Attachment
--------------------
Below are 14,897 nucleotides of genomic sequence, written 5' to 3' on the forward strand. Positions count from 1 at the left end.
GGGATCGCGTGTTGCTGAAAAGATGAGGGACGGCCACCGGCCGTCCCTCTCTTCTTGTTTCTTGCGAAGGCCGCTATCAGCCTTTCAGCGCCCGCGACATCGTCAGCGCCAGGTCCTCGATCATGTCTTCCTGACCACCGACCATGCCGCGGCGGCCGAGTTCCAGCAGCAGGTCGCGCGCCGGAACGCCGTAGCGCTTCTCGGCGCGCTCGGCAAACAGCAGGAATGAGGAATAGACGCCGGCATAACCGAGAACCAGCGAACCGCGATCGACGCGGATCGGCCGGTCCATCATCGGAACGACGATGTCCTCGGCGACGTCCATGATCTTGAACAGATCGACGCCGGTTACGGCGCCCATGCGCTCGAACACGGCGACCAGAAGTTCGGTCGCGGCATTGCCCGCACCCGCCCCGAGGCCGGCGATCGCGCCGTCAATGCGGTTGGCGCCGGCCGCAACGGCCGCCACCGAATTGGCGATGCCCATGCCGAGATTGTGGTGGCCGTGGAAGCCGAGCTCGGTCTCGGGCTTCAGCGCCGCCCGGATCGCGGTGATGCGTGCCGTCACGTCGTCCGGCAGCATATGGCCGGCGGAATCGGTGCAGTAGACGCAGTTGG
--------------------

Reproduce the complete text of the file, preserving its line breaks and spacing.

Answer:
Below are 14,897 nucleotides of genomic sequence, written 5' to 3' on the forward strand. Positions count from 1 at the left end.
GGGATCGCGTGTTGCTGAAAAGATGAGGGACGGCCACCGGCCGTCCCTCTCTTCTTGTTTCTTGCGAAGGCCGCTATCAGCCTTTCAGCGCCCGCGACATCGTCAGCGCCAGGTCCTCGATCATGTCTTCCTGACCACCGACCATGCCGCGGCGGCCGAGTTCCAGCAGCAGGTCGCGCGCCGGAACGCCGTAGCGCTTCTCGGCGCGCTCGGCAAACAGCAGGAATGAGGAATAGACGCCGGCATAACCGAGAACCAGCGAACCGCGATCGACGCGGATCGGCCGGTCCATCATCGGAACGACGATGTCCTCGGCGACGTCCATGATCTTGAACAGATCGACGCCGGTTACGGCGCCCATGCGCTCGAACACGGCGACCAGAAGTTCGGTCGCGGCATTGCCCGCACCCGCCCCGAGGCCGGCGATCGCGCCGTCAATGCGGTTGGCGCCGGCCGCAACGGCCGCCACCGAATTGGCGATGCCCATGCCGAGATTGTGGTGGCCGTGGAAGCCGAGCTCGGTCTCGGGCTTCAGCGCCGCCCGGATCGCGGTGATGCGTGCCGTCACGTCGTCCGGCAGCATATGGCCGGCGGAATCGGTGCAGTAGACGCAGTTGG